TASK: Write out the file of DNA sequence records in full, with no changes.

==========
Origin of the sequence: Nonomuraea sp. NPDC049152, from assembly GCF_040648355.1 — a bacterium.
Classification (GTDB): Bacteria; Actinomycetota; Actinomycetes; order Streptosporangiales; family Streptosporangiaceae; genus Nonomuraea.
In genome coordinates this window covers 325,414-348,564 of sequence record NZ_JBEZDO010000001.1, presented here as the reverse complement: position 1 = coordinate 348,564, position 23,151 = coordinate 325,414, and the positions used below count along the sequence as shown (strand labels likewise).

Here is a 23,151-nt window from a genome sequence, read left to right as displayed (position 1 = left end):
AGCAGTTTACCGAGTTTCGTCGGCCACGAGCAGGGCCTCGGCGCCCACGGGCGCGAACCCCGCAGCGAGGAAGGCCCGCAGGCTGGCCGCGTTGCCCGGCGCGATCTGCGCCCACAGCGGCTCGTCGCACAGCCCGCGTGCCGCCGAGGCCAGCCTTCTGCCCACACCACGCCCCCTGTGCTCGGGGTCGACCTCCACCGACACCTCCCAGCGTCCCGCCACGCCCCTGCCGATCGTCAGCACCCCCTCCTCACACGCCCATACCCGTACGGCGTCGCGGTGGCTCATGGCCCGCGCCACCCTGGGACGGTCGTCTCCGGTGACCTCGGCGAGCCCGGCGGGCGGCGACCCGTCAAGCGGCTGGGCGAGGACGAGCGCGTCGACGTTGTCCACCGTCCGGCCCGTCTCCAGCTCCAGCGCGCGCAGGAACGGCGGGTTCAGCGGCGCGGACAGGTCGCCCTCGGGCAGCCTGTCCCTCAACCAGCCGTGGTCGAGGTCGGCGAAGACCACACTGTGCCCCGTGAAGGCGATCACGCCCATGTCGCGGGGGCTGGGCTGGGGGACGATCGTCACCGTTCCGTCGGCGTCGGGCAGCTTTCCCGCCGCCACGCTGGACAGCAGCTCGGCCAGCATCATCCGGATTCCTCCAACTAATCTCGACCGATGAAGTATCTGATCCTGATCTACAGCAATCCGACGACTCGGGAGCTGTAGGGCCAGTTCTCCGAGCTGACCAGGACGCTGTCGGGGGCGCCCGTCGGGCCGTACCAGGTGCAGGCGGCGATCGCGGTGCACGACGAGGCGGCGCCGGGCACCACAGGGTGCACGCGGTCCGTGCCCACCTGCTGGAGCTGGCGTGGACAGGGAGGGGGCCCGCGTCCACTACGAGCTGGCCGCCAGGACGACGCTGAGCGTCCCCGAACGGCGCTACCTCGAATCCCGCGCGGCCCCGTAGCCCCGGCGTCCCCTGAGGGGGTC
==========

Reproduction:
Origin of the sequence: Nonomuraea sp. NPDC049152, from assembly GCF_040648355.1 — a bacterium.
Classification (GTDB): Bacteria; Actinomycetota; Actinomycetes; order Streptosporangiales; family Streptosporangiaceae; genus Nonomuraea.
In genome coordinates this window covers 325,414-348,564 of sequence record NZ_JBEZDO010000001.1, presented here as the reverse complement: position 1 = coordinate 348,564, position 23,151 = coordinate 325,414, and the positions used below count along the sequence as shown (strand labels likewise).

Here is a 23,151-nt window from a genome sequence, read left to right as displayed (position 1 = left end):
AGCAGTTTACCGAGTTTCGTCGGCCACGAGCAGGGCCTCGGCGCCCACGGGCGCGAACCCCGCAGCGAGGAAGGCCCGCAGGCTGGCCGCGTTGCCCGGCGCGATCTGCGCCCACAGCGGCTCGTCGCACAGCCCGCGTGCCGCCGAGGCCAGCCTTCTGCCCACACCACGCCCCCTGTGCTCGGGGTCGACCTCCACCGACACCTCCCAGCGTCCCGCCACGCCCCTGCCGATCGTCAGCACCCCCTCCTCACACGCCCATACCCGTACGGCGTCGCGGTGGCTCATGGCCCGCGCCACCCTGGGACGGTCGTCTCCGGTGACCTCGGCGAGCCCGGCGGGCGGCGACCCGTCAAGCGGCTGGGCGAGGACGAGCGCGTCGACGTTGTCCACCGTCCGGCCCGTCTCCAGCTCCAGCGCGCGCAGGAACGGCGGGTTCAGCGGCGCGGACAGGTCGCCCTCGGGCAGCCTGTCCCTCAACCAGCCGTGGTCGAGGTCGGCGAAGACCACACTGTGCCCCGTGAAGGCGATCACGCCCATGTCGCGGGGGCTGGGCTGGGGGACGATCGTCACCGTTCCGTCGGCGTCGGGCAGCTTTCCCGCCGCCACGCTGGACAGCAGCTCGGCCAGCATCATCCGGATTCCTCCAACTAATCTCGACCGATGAAGTATCTGATCCTGATCTACAGCAATCCGACGACTCGGGAGCTGTAGGGCCAGTTCTCCGAGCTGACCAGGACGCTGTCGGGGGCGCCCGTCGGGCCGTACCAGGTGCAGGCGGCGATCGCGGTGCACGACGAGGCGGCGCCGGGCACCACAGGGTGCACGCGGTCCGTGCCCACCTGCTGGAGCTGGCGTGGACAGGGAGGGGGCCCGCGTCCACTACGAGCTGGCCGCCAGGACGACGCTGAGCGTCCCCGAACGGCGCTACCTCGAATCCCGCGCGGCCCCGTAGCCCCGGCGTCCCCTGAGGGGGTC